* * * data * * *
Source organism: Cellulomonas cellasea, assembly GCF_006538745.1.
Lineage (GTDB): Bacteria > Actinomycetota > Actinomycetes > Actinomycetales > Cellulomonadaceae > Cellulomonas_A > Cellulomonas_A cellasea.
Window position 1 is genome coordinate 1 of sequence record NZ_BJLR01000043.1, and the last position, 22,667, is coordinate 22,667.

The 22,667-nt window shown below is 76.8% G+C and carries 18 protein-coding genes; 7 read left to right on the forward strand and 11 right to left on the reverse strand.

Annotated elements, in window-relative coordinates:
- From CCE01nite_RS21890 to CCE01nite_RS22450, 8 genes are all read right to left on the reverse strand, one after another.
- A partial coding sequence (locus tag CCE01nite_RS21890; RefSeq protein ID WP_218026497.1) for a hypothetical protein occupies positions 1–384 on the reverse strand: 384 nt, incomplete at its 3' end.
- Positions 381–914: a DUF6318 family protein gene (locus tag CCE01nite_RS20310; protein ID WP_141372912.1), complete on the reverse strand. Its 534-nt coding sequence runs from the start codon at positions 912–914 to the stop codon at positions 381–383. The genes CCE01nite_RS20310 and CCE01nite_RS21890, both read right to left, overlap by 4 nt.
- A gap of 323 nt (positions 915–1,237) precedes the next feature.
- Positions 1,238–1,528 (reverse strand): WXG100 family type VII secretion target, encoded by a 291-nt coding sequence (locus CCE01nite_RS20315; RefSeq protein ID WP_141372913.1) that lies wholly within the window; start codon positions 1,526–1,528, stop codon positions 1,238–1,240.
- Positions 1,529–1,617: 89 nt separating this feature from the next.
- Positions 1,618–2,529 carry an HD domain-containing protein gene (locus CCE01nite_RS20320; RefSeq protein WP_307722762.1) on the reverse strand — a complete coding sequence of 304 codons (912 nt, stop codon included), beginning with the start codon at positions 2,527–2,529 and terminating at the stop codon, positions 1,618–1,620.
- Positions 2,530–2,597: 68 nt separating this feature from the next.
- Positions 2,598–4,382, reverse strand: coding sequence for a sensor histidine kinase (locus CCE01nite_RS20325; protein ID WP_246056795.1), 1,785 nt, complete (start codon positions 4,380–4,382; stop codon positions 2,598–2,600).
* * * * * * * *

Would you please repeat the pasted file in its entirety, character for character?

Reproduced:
Source organism: Cellulomonas cellasea, assembly GCF_006538745.1.
Lineage (GTDB): Bacteria > Actinomycetota > Actinomycetes > Actinomycetales > Cellulomonadaceae > Cellulomonas_A > Cellulomonas_A cellasea.
Window position 1 is genome coordinate 1 of sequence record NZ_BJLR01000043.1, and the last position, 22,667, is coordinate 22,667.

The 22,667-nt window shown below is 76.8% G+C and carries 18 protein-coding genes; 7 read left to right on the forward strand and 11 right to left on the reverse strand.

Annotated elements, in window-relative coordinates:
- From CCE01nite_RS21890 to CCE01nite_RS22450, 8 genes are all read right to left on the reverse strand, one after another.
- A partial coding sequence (locus tag CCE01nite_RS21890; RefSeq protein ID WP_218026497.1) for a hypothetical protein occupies positions 1–384 on the reverse strand: 384 nt, incomplete at its 3' end.
- Positions 381–914: a DUF6318 family protein gene (locus tag CCE01nite_RS20310; protein ID WP_141372912.1), complete on the reverse strand. Its 534-nt coding sequence runs from the start codon at positions 912–914 to the stop codon at positions 381–383. The genes CCE01nite_RS20310 and CCE01nite_RS21890, both read right to left, overlap by 4 nt.
- A gap of 323 nt (positions 915–1,237) precedes the next feature.
- Positions 1,238–1,528 (reverse strand): WXG100 family type VII secretion target, encoded by a 291-nt coding sequence (locus CCE01nite_RS20315; RefSeq protein ID WP_141372913.1) that lies wholly within the window; start codon positions 1,526–1,528, stop codon positions 1,238–1,240.
- Positions 1,529–1,617: 89 nt separating this feature from the next.
- Positions 1,618–2,529 carry an HD domain-containing protein gene (locus CCE01nite_RS20320; RefSeq protein WP_307722762.1) on the reverse strand — a complete coding sequence of 304 codons (912 nt, stop codon included), beginning with the start codon at positions 2,527–2,529 and terminating at the stop codon, positions 1,618–1,620.
- Positions 2,530–2,597: 68 nt separating this feature from the next.
- Positions 2,598–4,382, reverse strand: coding sequence for a sensor histidine kinase (locus CCE01nite_RS20325; protein ID WP_246056795.1), 1,785 nt, complete (start codon positions 4,380–4,382; stop codon positions 2,598–2,600).